Internationals talk politics

Lirona Joshi

Staff Writer

While domestic students have been preparing to cast their votes on Nov. 8, many internationals have also been enthusiastically following the 2016 elections.

Some international students shared their opinions of the election and how the electoral system in their countries differed from the United States’.

“I don’t particularly like either of them (the candidates), but if I had to vote, I would vote for Hillary Clinton,” said Xochi Celis, a sophomore political science major from Apure, Venezuela, referring to the Democratic presidential nominee.

Coming from Venezuela, Celis found the process of voting in the United States unusual.

“In my country, it’s different from here because here they have an Electoral College system, and we directly elect our president.”

Bikash Ruwali, a freshman economics major from Kathmandu, Nepal, said that he found the difference in the democratic structure of his homeland and the United States interesting.

“In Nepal we have a similar form of democracy, but here, in the United States, they have a two-party system, and in Nepal we have a multi-party democracy,” said Ruwali. “We did try the two-party system some decades back but it failed.

“Right now, we have more than 100 parties contesting the elections, but only about 40 win elections, and it’s filtered along the way.”

Transparency in the United States election process was another topic that drew comparisons from the internationals. Celis said the hold of the Venezuelan government in every sector of the country has made it easier for the government to manipulate the results of the elections.

“In my country the government oversees every branch,” Celis said. “They can do whatever they want because they have the power, you know.

“Even in the voting system, they can manipulate the votes. They can say, ‘I win’ because, if you sue them saying, ‘You did something wrong,’ then you can’t because they are in charge of the judges.”

Another international student, Gabriela Niccolai, a junior political science major from Franca, Brazil, drew parallels between the electronic voting systems of the United States and Brazil, which also has a multi-party system.

“The voting system is really good back at home,” Niccolai said. “But then the problem is the way the government works.

“The president—even though he is the major power in the country—he doesn’t rule independently. He needs the approval of all the other parties. So, I think the corruption creeps in here, not in the voting directly.”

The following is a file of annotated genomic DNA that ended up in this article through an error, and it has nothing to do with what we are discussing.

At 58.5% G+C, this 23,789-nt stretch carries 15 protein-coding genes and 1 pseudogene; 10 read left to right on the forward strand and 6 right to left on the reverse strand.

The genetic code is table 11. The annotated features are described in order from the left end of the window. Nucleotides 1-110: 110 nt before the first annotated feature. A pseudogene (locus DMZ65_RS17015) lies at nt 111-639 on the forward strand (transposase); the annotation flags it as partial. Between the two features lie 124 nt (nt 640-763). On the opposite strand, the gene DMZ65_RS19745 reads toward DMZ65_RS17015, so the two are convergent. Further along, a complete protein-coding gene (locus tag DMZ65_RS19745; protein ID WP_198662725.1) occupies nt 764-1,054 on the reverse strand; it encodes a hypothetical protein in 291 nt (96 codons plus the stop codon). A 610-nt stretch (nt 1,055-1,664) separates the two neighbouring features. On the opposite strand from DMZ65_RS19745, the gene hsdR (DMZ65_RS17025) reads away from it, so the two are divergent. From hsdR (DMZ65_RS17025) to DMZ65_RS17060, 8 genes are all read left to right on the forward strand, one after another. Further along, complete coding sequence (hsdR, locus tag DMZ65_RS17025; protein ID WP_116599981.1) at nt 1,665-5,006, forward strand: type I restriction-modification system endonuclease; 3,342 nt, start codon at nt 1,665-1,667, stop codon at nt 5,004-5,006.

According to Niccolai, the Brazilian public tends to vote not for the parties but for the person they’ve nominated.

“I think that this is, like, the most different thing that happens in Brazil from here (the U.S.)—the selection of candidate is more personal,” she said. “If the person is capable of making you vote for them, then you vote for them. It is not for the party.”

Some internationals also commented on the older generation’s influence on younger voters in the United States.

“I have friends from Alabama who support Republicans,” said Ruwali. “I like the policies of the Republican Party, but the candidate is not good. And when I ask them why do they choose the Republicans, their decision boils down to the fact of their parents being a Republican.”

Ruwali said that while he weighs in the party’s beliefs, it is the candidate representing the party that becomes the deciding factor for his vote. And while he said he prefers the policies of the Republicans to those of the Democrats, he views Republican presidential nominee Donald Trump as an inept candidate.

“In Nepal, there is a parliamentary system; therefore, people don’t get to directly elect the leader of the country,” Ruwali said. “But in the United States people do get to choose their own leader, which is good in some sense.

“But then again, the way Donald Trump was chosen as a candidate by the Republicans is a loophole of this system. If it was a parliamentary system, then this wouldn’t have happened.”

There are other reasons internationals find the 2016 elections exciting. As political science majors and women, Niccolai and Celis both said they find the prospect of having a woman president in the United States fascinating.

Niccolai has already seen it happen in Brazil when Dilma Rousseff was elected in 2011. Niccolai said that Rousseff was impeached because the opposition was “trying to take her out of the power.”

“They called her bad names and created a bad image just because she was a woman,” Niccolai said. “I’m pretty sure, had she been a man, they wouldn’t have told the same things about her.

“They question the beauty of the president—the way she walks—but when it’s a man no one gives a second thought. But then again, this is same reason why a woman should be the president of the biggest economy in the world—like to prove something.”

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